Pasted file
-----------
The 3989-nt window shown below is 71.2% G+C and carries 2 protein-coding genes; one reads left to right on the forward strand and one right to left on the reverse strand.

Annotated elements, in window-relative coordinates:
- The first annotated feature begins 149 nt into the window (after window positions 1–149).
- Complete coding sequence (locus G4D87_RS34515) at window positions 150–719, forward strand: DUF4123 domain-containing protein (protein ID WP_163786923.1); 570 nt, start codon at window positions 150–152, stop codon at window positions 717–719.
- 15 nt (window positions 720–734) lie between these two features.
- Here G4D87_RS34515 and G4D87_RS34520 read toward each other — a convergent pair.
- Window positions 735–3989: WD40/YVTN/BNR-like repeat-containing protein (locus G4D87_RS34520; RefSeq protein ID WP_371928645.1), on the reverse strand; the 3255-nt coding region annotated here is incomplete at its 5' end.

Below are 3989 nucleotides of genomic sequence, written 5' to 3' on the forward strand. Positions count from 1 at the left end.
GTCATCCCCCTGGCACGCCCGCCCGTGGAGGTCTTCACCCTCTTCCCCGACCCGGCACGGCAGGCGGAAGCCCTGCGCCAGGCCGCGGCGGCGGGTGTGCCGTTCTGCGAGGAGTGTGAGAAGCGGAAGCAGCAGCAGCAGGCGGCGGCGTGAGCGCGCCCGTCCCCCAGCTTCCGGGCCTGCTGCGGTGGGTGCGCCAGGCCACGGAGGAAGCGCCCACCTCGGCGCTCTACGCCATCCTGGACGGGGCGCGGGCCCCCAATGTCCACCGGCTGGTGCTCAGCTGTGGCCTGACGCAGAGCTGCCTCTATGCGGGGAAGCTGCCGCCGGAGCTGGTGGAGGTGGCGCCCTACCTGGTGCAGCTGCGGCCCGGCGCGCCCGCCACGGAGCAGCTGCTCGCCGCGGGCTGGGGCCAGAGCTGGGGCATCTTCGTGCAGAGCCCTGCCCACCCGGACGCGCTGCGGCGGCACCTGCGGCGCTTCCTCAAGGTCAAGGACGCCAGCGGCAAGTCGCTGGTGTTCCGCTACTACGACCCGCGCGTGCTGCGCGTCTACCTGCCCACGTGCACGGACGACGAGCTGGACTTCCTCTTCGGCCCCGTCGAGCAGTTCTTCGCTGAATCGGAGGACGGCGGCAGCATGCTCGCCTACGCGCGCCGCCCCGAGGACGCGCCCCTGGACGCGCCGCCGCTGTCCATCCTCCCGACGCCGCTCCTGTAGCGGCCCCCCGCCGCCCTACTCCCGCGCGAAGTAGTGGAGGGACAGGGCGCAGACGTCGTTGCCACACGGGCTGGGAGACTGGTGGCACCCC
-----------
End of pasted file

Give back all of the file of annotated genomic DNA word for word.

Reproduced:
The 3989-nt window shown below is 71.2% G+C and carries 2 protein-coding genes; one reads left to right on the forward strand and one right to left on the reverse strand.

Annotated elements, in window-relative coordinates:
- The first annotated feature begins 149 nt into the window (after window positions 1–149).
- Complete coding sequence (locus G4D87_RS34515) at window positions 150–719, forward strand: DUF4123 domain-containing protein (protein ID WP_163786923.1); 570 nt, start codon at window positions 150–152, stop codon at window positions 717–719.
- 15 nt (window positions 720–734) lie between these two features.
- Here G4D87_RS34515 and G4D87_RS34520 read toward each other — a convergent pair.
- Window positions 735–3989: WD40/YVTN/BNR-like repeat-containing protein (locus G4D87_RS34520; RefSeq protein ID WP_371928645.1), on the reverse strand; the 3255-nt coding region annotated here is incomplete at its 5' end.

Below are 3989 nucleotides of genomic sequence, written 5' to 3' on the forward strand. Positions count from 1 at the left end.
GTCATCCCCCTGGCACGCCCGCCCGTGGAGGTCTTCACCCTCTTCCCCGACCCGGCACGGCAGGCGGAAGCCCTGCGCCAGGCCGCGGCGGCGGGTGTGCCGTTCTGCGAGGAGTGTGAGAAGCGGAAGCAGCAGCAGCAGGCGGCGGCGTGAGCGCGCCCGTCCCCCAGCTTCCGGGCCTGCTGCGGTGGGTGCGCCAGGCCACGGAGGAAGCGCCCACCTCGGCGCTCTACGCCATCCTGGACGGGGCGCGGGCCCCCAATGTCCACCGGCTGGTGCTCAGCTGTGGCCTGACGCAGAGCTGCCTCTATGCGGGGAAGCTGCCGCCGGAGCTGGTGGAGGTGGCGCCCTACCTGGTGCAGCTGCGGCCCGGCGCGCCCGCCACGGAGCAGCTGCTCGCCGCGGGCTGGGGCCAGAGCTGGGGCATCTTCGTGCAGAGCCCTGCCCACCCGGACGCGCTGCGGCGGCACCTGCGGCGCTTCCTCAAGGTCAAGGACGCCAGCGGCAAGTCGCTGGTGTTCCGCTACTACGACCCGCGCGTGCTGCGCGTCTACCTGCCCACGTGCACGGACGACGAGCTGGACTTCCTCTTCGGCCCCGTCGAGCAGTTCTTCGCTGAATCGGAGGACGGCGGCAGCATGCTCGCCTACGCGCGCCGCCCCGAGGACGCGCCCCTGGACGCGCCGCCGCTGTCCATCCTCCCGACGCCGCTCCTGTAGCGGCCCCCCGCCGCCCTACTCCCGCGCGAAGTAGTGGAGGGACAGGGCGCAGACGTCGTTGCCACACGGGCTGGGAGACTGGTGGCACCCC